Parsimony and affordance: Response to Coss and Moore (2002)
Ecological Psychology, 16(3), 189- 198, May 2004
Gregory A. Burton, Ph.D. Department of Psychology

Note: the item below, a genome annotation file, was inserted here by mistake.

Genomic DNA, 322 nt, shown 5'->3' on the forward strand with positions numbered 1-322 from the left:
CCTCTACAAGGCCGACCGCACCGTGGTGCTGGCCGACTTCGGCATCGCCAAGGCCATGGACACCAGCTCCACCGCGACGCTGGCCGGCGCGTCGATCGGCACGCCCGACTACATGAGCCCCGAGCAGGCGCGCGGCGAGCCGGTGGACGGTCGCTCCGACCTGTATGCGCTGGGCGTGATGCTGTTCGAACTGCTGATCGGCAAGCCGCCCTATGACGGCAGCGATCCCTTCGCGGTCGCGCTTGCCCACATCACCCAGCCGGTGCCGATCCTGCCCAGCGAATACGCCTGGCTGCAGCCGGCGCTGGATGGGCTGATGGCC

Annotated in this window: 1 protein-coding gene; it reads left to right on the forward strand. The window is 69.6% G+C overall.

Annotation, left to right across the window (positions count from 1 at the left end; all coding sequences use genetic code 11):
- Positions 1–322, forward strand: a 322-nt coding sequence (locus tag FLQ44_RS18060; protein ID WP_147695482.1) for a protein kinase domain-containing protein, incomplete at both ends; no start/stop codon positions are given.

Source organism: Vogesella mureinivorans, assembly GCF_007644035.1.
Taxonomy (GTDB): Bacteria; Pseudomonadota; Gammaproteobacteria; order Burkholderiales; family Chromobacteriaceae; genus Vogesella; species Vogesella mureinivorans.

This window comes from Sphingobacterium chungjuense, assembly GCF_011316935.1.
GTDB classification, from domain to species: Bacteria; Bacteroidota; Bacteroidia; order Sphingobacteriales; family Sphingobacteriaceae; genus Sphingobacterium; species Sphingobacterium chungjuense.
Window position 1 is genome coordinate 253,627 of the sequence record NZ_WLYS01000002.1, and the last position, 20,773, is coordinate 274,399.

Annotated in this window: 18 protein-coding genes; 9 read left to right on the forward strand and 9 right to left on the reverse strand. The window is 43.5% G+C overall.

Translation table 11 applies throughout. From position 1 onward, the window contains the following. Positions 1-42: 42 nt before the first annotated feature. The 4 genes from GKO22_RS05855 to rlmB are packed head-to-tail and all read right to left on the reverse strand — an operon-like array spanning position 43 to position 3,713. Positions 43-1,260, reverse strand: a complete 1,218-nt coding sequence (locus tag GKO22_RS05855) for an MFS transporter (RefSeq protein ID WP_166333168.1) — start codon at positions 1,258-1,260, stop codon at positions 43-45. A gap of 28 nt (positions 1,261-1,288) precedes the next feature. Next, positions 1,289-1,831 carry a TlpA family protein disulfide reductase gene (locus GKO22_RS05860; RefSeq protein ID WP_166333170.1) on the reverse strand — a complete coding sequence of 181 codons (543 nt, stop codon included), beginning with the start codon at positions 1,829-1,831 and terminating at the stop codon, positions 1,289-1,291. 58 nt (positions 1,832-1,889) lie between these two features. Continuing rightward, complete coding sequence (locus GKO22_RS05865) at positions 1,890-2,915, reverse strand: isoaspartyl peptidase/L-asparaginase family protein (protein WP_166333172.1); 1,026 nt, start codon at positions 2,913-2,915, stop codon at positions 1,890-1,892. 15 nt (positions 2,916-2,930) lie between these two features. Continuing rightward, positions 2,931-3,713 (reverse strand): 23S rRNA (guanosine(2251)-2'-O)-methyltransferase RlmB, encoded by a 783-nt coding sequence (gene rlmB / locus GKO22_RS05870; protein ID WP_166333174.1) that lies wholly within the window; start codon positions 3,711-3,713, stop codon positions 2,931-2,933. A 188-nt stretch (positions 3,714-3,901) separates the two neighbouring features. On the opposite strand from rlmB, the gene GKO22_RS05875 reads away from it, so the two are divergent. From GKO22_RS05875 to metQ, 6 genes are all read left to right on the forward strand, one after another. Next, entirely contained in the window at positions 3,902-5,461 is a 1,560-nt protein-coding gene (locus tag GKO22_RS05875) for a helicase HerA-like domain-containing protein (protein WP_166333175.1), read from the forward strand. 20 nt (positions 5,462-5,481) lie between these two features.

Coss and Moore (2002) reported that young girls, when prompted to indicate where they would hide in a tree if menaced by a lion, pointed to a spot significantly farther from the trunk than did boys of the same age. This pattern was interpreted as evidence that the children retained biases supportive of an ancient sexual dinichism, in which females but not males slept in trees for safety. This article discusses some inherent problems with the concept that an ancestral behavioral pattern can be revealed in modern behavior after generations in which it was not expressed.